In an affidavit urging the U.S. Bankruptcy Court District Of Minnesota to support its financing needs, Gander Mountain indicated that it has accumulated “substantial operating losses over the past two fiscal years” as a result of many of the challenges faced by other chains entering bankruptcy proceedings over the last year.

In the court filing, Tim Becker, who was appointed the retailer’s chief restructuring officer on January 9, cited “shifting sales from traditional brick and mortar retailers to a host of online resellers,” as well as “competition from a combination of other sporting goods retailers and competition from certain of their own largest apparel and softlines vendors, who have launched strategies to open their own networks of brick and mortar retail stores that typically feature a more extensive and exclusive selection of the vendor’s branded apparel at more attractive prices.”

“Moreover” he added, “in response to these competitive pressures, many such retailers have adopted persistent and aggressive promotional selling strategies that deeply discount the prices for a wide range of products, forcing other retailers to match such promotional activity in order to retain customer traffic, thus further diluting the profitability of the debtors’ sales. The negative impact of these competitive forces – which in one shape or another are impacting nearly all brick and mortar retailers – can be seen in the unprecedented number of bankruptcy filings by retailers over the past 24 months.”

Becker penned the affidavit to garner court approval for Gander Mountain to use cash collateral and enter into a post-petition financing arrangement. The company is seeking approval for a debtor-in-possession (DIP) financing facility for up to $425 million underwritten by Wells Fargo.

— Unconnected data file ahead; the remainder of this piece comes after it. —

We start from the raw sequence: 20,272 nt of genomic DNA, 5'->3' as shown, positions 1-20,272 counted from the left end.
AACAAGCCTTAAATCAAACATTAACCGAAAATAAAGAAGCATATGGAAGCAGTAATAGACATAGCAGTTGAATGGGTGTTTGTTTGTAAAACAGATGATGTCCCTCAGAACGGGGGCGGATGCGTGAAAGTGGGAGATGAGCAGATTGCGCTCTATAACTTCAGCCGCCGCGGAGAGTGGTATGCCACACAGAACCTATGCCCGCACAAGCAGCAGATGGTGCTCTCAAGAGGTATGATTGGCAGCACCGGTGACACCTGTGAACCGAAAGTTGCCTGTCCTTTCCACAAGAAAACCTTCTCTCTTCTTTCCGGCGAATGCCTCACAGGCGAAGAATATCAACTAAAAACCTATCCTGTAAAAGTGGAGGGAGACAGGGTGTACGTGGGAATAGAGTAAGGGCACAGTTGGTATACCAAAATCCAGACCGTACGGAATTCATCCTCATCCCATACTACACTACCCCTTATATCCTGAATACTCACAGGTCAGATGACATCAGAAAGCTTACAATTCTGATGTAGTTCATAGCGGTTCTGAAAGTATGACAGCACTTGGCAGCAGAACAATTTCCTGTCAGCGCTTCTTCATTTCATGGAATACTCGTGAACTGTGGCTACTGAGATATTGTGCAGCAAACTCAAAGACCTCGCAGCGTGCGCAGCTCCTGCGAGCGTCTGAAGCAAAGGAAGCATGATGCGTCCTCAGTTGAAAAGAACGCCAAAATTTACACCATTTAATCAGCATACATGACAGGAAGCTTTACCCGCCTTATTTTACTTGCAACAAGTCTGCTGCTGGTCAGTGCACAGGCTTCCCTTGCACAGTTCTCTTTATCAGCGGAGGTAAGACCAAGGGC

The financing and cash will support an expedited sales process for the majority of its assets and the liquidation of a select group of underperforming stores. In its initial filing, Gander Mountain said it was seeking permission to close 32 of its 160 stores.

Becker, who is an EVP of Lighthouse Management Group, said approval of the motions will help improve employee morale and supplier relationships while providing time to support ongoing discussions with interested parties on a quick sale that’s being challenged by a difficult retail environment.

“Faced with the challenging retail environment, the debtors commenced these cases with the goal of selling a substantial portion of their assets on a going concern basis and liquidating other assets through a series of ‘store closing’ sales on a very accelerated basis – approximately 60 days for the going concern sales,” stated Becker.

He said Gander Mountain “must act quickly to preserve the value of a core portion of the debtors’ business that operates at a sufficient level to enable a successful sale process, preserve jobs, vendor and landlord relationships and emergence from bankruptcy. The debtors must accomplish this in an environment of unprecedented volatility in retail, which has created an extremely challenging operating environment, adversely affecting employee morale and the attractiveness of a career in retail generally, while at the same time maximizing proceeds from ‘store closing’ sales to be conducted at a time when the market has seen unprecedented number of recently completed or planned liquidation sales of similar sporting goods, apparel, and footwear retailers.”